We ventured across the channel in the autumn to Boulogne sur Mer for food and wine- fuelled evenings in Le Globe followed by sung mass in the chilly Cathedral, and enjoyed the experience so much that we ended up buying a holiday home there. Michael’s fluency in so many languages and his ability to crack jokes in all of them was remarkable, and he taught us to sing Latin in French, German and Italian pronunciations. Two European singing weeks stand out for me. The first was in Bavaria where we sang in baroque churches, ate endless schweinefleisch, toured Neuschwanstein and sang Innsbruck ich muss dich lassen on the top of the Zugspitze. The second at Pontlevoy, after Michael had recovered from cancer, where he and Jacques Barbier were a wonderful foil for one another, and competitive boules were played in the evenings.

Michael became godfather to our eldest daughter and wrote to her regularly, even after moving to Germany. He had strong religious beliefs and a huge affection for the liturgy and the performance of music within the context for which it was written. He used the space in St Augustine’s, Kilburn, so well to enhance the singing of the mass.

Michael was warm, irrepressible, very funny, and a brilliant raconteur — he is greatly missed.
Jane Harris-Matthews

I first knew Michael in the late 70s when he deputised from time to time as an alto at St Paul’s Cathedral. He was then working in the field of arts management (with Juniper Arts Music) and was active on the early music scene, and it was as a consequence of the ground-breaking 1977 conference “The Future of Early Music in Britain” (which we both attended, and which was the catalyst for the eventual formation of NEMA) that he began the publication of Early Music News, which was subsequently taken up by the Early Music Centre.

In 1977, my wife and I attended the baroque music summer school at Schloss Ebenthal in Austria, run by the legendary Horace Fitzpatrick. On our return, I told Michael about the attractions of the course but also of its lamentable organisation, and by the following year Michael had got himself enlisted as the administrator. Fitz proved too difficult a character to go on working for, but it was not long before Michael’s administrative abilities were put to better use at Benslow. I remember being entertained to lunch at his favourite Hitchin restaurant when I went to see him in my capacity as Deputy Chairman of NEMA to discuss possible areas of collaboration. Our paths diverged after he left Benslow, and I lost contact with him, though I continued to watch his progress in Germany and on the international early music scene. He will be greatly missed.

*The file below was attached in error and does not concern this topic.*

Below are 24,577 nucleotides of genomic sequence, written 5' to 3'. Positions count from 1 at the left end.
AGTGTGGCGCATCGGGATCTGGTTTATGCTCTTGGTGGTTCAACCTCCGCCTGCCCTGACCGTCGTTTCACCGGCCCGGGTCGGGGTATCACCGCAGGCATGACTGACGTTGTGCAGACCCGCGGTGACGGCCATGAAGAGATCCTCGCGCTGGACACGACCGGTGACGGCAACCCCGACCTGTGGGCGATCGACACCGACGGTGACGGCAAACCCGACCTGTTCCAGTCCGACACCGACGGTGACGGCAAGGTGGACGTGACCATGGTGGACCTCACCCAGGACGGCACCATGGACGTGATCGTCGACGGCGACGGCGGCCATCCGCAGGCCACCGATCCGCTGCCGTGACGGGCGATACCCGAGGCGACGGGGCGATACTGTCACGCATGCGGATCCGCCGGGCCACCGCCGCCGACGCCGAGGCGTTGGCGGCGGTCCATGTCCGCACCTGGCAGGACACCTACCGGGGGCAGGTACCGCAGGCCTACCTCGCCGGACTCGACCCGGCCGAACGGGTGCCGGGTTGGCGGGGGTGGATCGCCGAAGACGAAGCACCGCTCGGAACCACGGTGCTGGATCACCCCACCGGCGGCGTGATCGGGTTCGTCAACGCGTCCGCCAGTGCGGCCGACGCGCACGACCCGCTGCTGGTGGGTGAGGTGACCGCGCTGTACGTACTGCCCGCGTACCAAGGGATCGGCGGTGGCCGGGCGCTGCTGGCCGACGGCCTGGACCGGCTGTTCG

Simon Hill

Around the time of my retirement from the Civil Service I belonged to a lunch-hour choir called Treasury Singers; at one rehearsal, a one-day workshop at St James, Piccadilly, was advertised, to study a mass by Valls under a certain Michael Procter - what better possible introduction to the delights of singing Renaissance music! On this occasion - it must have been early in 1990 - Michael spoke of his plans to hold a week of Schola Polyphonica at Pontlevoy in Touraine, and unhesitatingly I applied. This was for me the first of a series of summer weeks with Michael in France, Italy and Belgium. Later there were weekends in Munich, Berlin and of course Cambridge. Every time Michael's inspiring leadership meant that I was never disappointed, and I now feel a deep sense of loss at his untimely passing.
Pat Field

During his time as Director of Benslow Music Trust, Michael Procter conducted the Orpheus Choir of North Herts for over 5 years. During that period, we visited Bingen- am-Rhein, Hitchin's twin town, on 2 occasions. In 1984 we sang the Byrd 4 part Mass there for the Rochusfest at a High Mass, and in 1988 Josquin Pange Lingua, together with works by Lambe, Taverner, Byrd and Browne. Another year, we took part in the Ludlow Early Music Festival, contributing works by Schutz, Sheppard and Tallis. The choir learned so much from Michael with regard to singing early music - he wanted us always to concentrate on the long legato lines. He was a purist with regard to pronunciation, and sometimes in the same concert we had to change from German 17C Latin to French 15C, then on to English Tudor Latin! On the lighter side, I remember after a rehearsal waiting for bottles of Beaujolais Nouveau to be delivered to Benslow; I also recall singing English Madrigals in a boat trip down the Rhein. Some of us attended a weekend course on Palestrina which he gave at Fawley Court, the mansion near Henley run by Polish monks, who fed us daily on cabbage soup. However, the music, and Michael's leadership, were inspirational. Michael's early death is a tremendous loss to us all.
Anna Gray

Much excitement in Waltham Abbey - 12th May 2012
How much excitement can one small English town stand? Not only was there a combined EEMF/TVEMF workshop on Biber's Missa Bruxellensis in the abbey directed by Philip Thorby, but there was also a cucumber festival in the adjoining abbey gardens (!

Inside the abbey, we were insulated from the noises of the desperate stall-holders and excited vegetable enthusiasts... more esoteric sounds were soon to be heard... none more esoteric than the first attempts at music requested of the band of violins, violas, cornetti, sackbuts, continuo and natural trumpets! Philip remarked that he presumed we always make an effort to do badly first thing in the morning simply to give him a good feeling at the end of the day about how much he managed to improve things! (It really was bad and things really did improve! :-)